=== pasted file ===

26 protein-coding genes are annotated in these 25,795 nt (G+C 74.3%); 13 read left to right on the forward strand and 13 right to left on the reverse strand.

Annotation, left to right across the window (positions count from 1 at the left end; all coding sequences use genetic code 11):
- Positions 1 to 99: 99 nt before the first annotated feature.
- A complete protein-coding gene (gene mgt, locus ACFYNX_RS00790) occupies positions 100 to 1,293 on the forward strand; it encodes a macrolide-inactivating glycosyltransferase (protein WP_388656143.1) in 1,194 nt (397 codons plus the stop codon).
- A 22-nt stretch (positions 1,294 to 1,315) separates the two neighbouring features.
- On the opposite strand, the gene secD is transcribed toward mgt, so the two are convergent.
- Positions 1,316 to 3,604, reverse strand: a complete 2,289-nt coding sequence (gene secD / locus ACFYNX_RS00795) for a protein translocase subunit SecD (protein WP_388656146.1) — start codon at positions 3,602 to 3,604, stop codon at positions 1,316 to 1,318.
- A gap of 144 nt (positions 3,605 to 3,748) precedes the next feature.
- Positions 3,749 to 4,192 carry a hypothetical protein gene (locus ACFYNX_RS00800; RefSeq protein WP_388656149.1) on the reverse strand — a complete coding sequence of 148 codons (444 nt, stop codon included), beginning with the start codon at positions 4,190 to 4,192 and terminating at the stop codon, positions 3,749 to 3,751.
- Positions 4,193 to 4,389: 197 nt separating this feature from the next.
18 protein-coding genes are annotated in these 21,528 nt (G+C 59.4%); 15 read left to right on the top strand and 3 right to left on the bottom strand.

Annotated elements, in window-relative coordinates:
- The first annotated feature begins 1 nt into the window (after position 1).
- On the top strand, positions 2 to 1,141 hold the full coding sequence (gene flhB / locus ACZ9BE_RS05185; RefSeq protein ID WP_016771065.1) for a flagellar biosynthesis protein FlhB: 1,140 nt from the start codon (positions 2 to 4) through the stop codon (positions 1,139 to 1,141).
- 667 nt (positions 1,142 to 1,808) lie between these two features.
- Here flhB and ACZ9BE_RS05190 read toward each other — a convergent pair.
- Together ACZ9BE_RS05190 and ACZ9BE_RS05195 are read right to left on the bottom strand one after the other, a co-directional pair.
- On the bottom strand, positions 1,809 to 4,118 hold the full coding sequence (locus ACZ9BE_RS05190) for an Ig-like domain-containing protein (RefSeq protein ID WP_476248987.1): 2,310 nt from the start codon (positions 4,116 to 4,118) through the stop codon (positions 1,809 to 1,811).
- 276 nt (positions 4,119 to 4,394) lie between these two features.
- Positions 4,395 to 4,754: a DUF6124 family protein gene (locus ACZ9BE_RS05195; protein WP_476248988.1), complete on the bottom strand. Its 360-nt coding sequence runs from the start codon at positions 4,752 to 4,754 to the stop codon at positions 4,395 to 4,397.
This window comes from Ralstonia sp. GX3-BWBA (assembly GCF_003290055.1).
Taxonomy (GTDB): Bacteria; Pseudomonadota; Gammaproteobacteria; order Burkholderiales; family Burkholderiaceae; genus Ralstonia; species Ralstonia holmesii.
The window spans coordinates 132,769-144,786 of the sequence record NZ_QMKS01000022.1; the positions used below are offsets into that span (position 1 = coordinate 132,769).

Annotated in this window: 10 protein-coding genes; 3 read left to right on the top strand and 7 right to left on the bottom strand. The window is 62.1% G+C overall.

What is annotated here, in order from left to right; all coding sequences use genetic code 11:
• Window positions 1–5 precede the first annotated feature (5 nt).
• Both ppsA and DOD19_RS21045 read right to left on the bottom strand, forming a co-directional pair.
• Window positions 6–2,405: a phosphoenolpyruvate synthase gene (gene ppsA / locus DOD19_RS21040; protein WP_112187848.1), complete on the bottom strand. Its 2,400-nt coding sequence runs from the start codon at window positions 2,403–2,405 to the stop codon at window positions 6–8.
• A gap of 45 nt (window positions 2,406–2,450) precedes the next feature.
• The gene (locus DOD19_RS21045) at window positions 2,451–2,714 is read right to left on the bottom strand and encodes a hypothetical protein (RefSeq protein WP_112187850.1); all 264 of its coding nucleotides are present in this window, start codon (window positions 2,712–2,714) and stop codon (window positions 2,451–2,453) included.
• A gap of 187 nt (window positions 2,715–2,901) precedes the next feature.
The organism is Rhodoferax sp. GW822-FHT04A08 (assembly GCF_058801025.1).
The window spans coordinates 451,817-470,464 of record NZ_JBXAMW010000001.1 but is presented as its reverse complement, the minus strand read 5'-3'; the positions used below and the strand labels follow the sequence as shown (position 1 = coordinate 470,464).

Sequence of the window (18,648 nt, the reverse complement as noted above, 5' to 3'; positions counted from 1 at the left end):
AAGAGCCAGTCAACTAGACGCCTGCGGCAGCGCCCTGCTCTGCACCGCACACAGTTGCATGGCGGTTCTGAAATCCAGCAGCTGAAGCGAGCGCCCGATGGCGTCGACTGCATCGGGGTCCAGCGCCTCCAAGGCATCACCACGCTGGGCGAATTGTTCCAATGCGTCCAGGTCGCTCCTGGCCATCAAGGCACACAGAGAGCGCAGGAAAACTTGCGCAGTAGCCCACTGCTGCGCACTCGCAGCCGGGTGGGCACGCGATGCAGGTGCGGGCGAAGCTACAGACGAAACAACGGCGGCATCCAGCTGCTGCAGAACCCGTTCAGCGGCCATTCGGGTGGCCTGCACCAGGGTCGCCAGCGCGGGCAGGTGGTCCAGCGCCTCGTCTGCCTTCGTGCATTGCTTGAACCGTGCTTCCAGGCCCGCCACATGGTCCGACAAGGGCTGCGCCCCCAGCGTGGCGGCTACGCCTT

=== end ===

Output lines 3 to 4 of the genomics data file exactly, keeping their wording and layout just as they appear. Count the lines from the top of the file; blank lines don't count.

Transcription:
- Positions 1 to 99: 99 nt before the first annotated feature.
- A complete protein-coding gene (gene mgt, locus ACFYNX_RS00790) occupies positions 100 to 1,293 on the forward strand; it encodes a macrolide-inactivating glycosyltransferase (protein WP_388656143.1) in 1,194 nt (397 codons plus the stop codon).